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Fox hosts claimed that after five years pushing the racist birther conspiracy theory, Trump admitting Obama was born in the United States “put to rest” Trump’s history of birtherism.
MSNBC And CNN Debunked Trump’s Lies, Explained How Trump Mainstreamed Birtherism, And Condemned His Manipulation Of The Press
Fox News championed Republican presidential candidate Donald Trump’s latest statement that he believes “President Obama was born in the U.S.” as “political media genius” while CNN and MSNBC noted that Trump’s latest statement follows years of mainstreaming racist birther conspiracy theories, debunked the candidate’s attempt to blame the birther lies on Hillary Clinton, and decried his manipulation of the press.
After Donald Trump in a September 15 interview with The Washington Post “refused to say whether he believes Obama was born in Hawaii,” the Trump campaign released a falsehood-laden statement saying “Mr. Trump believes that President Obama was born in the United States,” and “was finally able to bring this ugly incident to its conclusion” in 2011.
The next day Trump announced he’d deliver a “major statement” at his new Washington, D.C. hotel regarding whether he’d acknowledge Obama as an American. Reporters speculated that the Trump campaign’s strategy behind the much-anticipated September 16 event was to put to rest scrutiny about Trump’s years-long birther enthusiasm and to “remove the last vestiges of an issue Clinton campaign could attack on.”
The major cable news networks provided wall-to-wall coverage of Trump’s event, in which his seconds-long statement that “President Obama was born in the United States” came at the very end of a lengthy campaign event featuring military members endorsing Trump, and it included the false claims that Democratic presidential candidate Hillary Clinton started the birther conspiracy and that he ended it. Immediately after the statement, anchors on CNN and MSNBC called the candidate out for manipulating the press and for pushing falsehoods. On CNN, Ashleigh Banfield slammed the stunt and excoriated Trump’s “birther crap.” John King on At This Hour with Berman and Bolduan acknowledged the media “got played,” debunked Trump’s false accusation against Clinton, and condemned Trump for the “four or five years of leading a fraudulent, reckless campaign against the legitimacy of the United States president.” MSNBC used an on-screen graphic to single out Trump’s lie that Clinton started the birther movement, and during The Place for Politics, host Peter Alexander pointed out that Trump continued to give oxygen to birtherism even after President Obama released his birth certificate, saying “it’s not like he put this thing to rest” in 2011.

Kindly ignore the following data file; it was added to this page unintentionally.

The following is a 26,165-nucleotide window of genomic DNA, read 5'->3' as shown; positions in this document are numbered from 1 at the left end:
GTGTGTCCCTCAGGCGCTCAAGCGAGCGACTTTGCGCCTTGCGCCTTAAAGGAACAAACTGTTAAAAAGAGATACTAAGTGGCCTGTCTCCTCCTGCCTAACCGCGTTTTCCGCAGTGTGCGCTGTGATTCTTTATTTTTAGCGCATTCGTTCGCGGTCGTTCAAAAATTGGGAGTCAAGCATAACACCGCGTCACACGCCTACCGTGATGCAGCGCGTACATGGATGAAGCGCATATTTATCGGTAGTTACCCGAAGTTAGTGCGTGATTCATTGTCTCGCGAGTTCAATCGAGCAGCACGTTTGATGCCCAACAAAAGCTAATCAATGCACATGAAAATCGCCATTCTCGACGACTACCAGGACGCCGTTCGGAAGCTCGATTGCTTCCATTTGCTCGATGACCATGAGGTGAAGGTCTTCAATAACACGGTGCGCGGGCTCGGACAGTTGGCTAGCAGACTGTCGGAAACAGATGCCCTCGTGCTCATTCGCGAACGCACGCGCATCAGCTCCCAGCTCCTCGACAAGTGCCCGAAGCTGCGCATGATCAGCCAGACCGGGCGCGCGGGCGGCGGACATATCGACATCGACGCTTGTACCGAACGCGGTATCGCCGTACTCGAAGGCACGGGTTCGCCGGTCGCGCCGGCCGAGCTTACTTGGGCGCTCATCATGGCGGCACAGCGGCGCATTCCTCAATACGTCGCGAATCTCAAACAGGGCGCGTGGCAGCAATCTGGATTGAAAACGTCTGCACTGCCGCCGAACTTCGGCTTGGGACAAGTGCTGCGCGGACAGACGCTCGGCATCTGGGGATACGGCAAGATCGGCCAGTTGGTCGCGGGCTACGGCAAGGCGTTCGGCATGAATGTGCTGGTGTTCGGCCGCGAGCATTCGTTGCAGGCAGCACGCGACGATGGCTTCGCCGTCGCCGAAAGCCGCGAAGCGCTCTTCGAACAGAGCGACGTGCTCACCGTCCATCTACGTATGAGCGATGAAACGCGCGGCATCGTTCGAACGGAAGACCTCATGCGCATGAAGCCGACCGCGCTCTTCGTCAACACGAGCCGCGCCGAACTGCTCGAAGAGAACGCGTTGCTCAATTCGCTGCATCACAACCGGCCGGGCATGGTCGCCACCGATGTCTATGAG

In contrast, Fox News dove head first into the trap set by the Trump campaign. Happening Now host Jenna Lee declared Trump gave “the media what everyone was waiting for, his definitive comments about the quote, unquote ‘birther issue.’” Lee’s co-host Gregg Jarrett commended Trump for being “very precise, and direct and disciplined.” Fox guest Glenn Hall, a Wall Street Journal editor who set the stage before the event by praising Trump for “pivoting” away from birtherism, added that Trump “handled that pretty well.”
Later, an Outnumbered on-screen graphic drew false equivalences claiming that Trump and Clinton were “blam[ing] each other” on the matter. Co-host Melissa Francis opined “nobody cares about these issues” and raved that Trump’s stunt was “political media genius,” while co-host Harris Faulkner dismissed the racist nature of birtherism by questioning “why is it racist” to question legitimacy “with Barack Obama and not with Ted Cruz?”:
And on Shepard Smith Reporting, Chris Wallace, host of Fox News Sunday who was tapped to moderate the third presidential debate, said that unlike with some of his other outrageous incidents, “This one, in less than 24 hours, he cut it off.” Wallace’s determination that Trump’s statement shut the door on the birther issue flatly omitted any mention of Trump’s years of leading the charge in promoting such conspiracy theories.
By declaring that Trump can put years of birtherism to rest by just saying he believes Obama is American, Fox News comes full circle. The network enthusiastically echoed Trump’s years-long, racist crusade to raise doubts about President Obama’s legitimacy, and provided Trump with a friendly platform to promote his birther beliefs. The press cannot allow the Trump campaign to play revisionist history with its candidate’s embrace of birtherism despite his intentions to put it behind him before the presidential debates.